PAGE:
Do I need to expand my financing options beyond my relationship with my local bank?



Real estate financing has many faces. Most hotel owners have an established, long-term relationship with a traditional banker. These go-to money sources offer lines of credit, as well as fixed loans on real estate, primarily to attract and preserve business and personal deposit customers. They are typically local community bankers charged with the responsibility of strengthening the community they serve by making credit available for successful developers reinvesting in their own backyard. This makes them ideal sources for construction financing and other higher risk transactions.

Local community banks trend small and are handicapped by regulatory restrictions such as legal lending limits, concentration limits, the inability to lend on complex asset classes such as hotels, and government regulations such as Dodd Frank. While these local relationships are integral to a successful hotel owner’s business, they should be leveraged mostly for maintenance. Owners looking to advance their business must augment traditional bank relationships with sophisticated, alternative lending sources that offer slightly higher risk capital.

Where non-bank, capital market lenders edge out the competition is their ability to lend nonrecourse money. This is possible because unlike their traditional bank counterparts, capital market lenders focus on the asset’s ability to perform before the profile of the borrower. In addition to CMBS conduit lenders, there are many other non-local bank lenders that play in the commercial real estate lending arena, such as life insurance company lenders, traditional investment management companies, non-CMBS balance sheet lenders, credit unions, regional banks, private equity funds, both public and private real estate investment trusts (REITs), and traditional debt funds.

Unlike local banks with easily accessible brick-and-mortar locations and sales teams, most alternative, non-local bank lenders do not have an army of bankers hunting for deals. Instead, most non-traditional lenders build relationships with expert mortgage investment bankers around the country to generate curated deal flow. This value chain creates a pipeline of steady, high-quality transactions that are already underwritten to market standards. By focusing on only viable deals, lenders are able to analyze and quote more deals in less time. This business model validates the importance of a good financial intermediary to the equation. Lenders also rely on intermediaries to provide local market knowledge now and refinance them out of their loans later. For borrowers, this trusted relationship opens the door to more capital sources and ensures a higher probability of successful execution.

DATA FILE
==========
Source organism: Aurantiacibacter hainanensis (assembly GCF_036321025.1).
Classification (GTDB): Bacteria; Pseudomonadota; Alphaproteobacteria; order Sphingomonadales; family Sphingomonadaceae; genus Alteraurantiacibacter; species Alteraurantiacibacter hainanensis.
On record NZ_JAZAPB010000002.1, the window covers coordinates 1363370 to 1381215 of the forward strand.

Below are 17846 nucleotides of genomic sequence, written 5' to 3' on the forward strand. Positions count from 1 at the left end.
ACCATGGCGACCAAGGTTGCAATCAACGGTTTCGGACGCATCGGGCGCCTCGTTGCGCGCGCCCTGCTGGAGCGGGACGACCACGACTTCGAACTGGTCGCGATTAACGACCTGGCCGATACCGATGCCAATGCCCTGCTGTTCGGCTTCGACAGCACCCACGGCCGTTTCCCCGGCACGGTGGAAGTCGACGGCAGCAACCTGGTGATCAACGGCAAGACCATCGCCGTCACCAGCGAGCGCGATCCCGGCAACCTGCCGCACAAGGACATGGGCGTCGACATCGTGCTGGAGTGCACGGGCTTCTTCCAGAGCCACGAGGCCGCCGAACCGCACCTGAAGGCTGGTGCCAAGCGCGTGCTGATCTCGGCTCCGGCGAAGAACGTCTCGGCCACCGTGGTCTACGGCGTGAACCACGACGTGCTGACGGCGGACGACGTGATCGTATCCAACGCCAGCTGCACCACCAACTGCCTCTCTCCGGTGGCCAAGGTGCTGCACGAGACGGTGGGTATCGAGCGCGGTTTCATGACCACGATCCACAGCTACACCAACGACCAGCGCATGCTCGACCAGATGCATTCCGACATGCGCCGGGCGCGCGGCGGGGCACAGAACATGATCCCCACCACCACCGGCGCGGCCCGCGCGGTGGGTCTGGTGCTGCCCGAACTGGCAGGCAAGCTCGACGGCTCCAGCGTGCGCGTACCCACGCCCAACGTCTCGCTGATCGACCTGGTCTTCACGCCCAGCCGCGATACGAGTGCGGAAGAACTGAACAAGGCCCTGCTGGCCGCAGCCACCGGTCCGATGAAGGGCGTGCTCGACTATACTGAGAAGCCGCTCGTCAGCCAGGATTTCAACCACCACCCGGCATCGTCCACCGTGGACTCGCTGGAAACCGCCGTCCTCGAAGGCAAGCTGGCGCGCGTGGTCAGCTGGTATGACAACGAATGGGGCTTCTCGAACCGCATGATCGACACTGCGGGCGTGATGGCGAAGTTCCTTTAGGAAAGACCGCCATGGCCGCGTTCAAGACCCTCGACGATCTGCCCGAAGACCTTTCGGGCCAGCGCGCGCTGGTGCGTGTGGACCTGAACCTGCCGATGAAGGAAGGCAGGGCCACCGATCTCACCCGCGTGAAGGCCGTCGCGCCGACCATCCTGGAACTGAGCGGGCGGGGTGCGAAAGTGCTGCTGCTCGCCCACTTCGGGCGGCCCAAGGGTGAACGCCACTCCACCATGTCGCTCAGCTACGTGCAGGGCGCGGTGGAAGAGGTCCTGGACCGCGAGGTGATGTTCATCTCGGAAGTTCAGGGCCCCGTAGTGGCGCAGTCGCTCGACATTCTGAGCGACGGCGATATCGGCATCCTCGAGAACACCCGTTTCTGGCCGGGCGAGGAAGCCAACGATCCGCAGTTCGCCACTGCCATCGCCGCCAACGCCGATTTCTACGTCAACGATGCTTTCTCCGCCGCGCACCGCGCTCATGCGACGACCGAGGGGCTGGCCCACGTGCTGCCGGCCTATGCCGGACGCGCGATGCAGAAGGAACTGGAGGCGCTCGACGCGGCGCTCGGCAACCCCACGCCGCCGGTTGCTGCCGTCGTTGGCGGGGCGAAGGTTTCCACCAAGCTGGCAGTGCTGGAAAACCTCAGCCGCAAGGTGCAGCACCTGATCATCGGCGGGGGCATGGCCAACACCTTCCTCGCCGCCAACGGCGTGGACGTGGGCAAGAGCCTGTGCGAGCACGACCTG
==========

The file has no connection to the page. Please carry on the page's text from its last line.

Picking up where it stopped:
Quality intermediaries or investment bankers do more than just broker deals from borrowers to lenders. They scan the market to identify the optimal placement and recognize that every transaction does not fit every financing platform. While some lenders’ sweet spot may be lending on hotels further down the chain scale in lower to middle markets, others won’t even look at a deal unless it is a Hilton or Marriott flag. A good investment banking debt advisor will know where to take which deal to maximize the probability of closing for the borrower and minimize wasted time through trial and error. This market intelligence is especially critical for established hotel owners looking to free up their balance sheet for sustainable growth or to capitalize a refinance or acquisition. Bottom line, cultivating the right industry relationships is critical for short- and long-term success.

Rushi Shah is principal and CEO of the commercial mortgage and real estate investment banking firm and AAHOA Club Blue Member Mag Mile Capital. As a leader in hospitality financing, Shah specializes in structuring and placing high-leverage, non-recourse bridge and permanent debt with cash out for full – and limited-service hotels nationwide. Since joining the firm’s predecessor, Aries Capital, in 2015, Shah has structured and closed hundreds of millions in financing for all property types. Shah has held previous positions at Northern Trust and has an MBA from the University of Chicago’s Booth School of Business.


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